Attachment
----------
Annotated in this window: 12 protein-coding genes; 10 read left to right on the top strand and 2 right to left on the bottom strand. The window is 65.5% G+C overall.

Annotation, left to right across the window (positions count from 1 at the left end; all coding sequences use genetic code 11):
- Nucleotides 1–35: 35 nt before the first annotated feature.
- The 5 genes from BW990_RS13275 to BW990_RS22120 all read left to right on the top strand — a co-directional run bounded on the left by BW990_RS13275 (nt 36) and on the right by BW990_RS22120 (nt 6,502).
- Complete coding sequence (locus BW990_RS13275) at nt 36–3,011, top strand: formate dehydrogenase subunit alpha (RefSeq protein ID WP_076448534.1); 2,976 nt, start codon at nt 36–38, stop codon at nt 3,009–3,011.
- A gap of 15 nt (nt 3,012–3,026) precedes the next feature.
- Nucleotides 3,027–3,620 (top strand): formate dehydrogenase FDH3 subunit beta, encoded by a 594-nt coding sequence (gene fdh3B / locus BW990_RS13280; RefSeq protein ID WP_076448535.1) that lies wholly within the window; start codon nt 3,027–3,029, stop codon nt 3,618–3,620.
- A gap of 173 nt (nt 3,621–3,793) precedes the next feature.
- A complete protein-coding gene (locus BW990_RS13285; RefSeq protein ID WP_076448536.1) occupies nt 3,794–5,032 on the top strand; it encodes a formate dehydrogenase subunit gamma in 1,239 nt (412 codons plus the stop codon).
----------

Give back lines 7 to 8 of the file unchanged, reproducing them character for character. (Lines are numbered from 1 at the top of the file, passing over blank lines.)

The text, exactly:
- Nucleotides 3,027–3,620 (top strand): formate dehydrogenase FDH3 subunit beta, encoded by a 594-nt coding sequence (gene fdh3B / locus BW990_RS13280; RefSeq protein ID WP_076448535.1) that lies wholly within the window; start codon nt 3,027–3,029, stop codon nt 3,618–3,620.
- A gap of 173 nt (nt 3,621–3,793) precedes the next feature.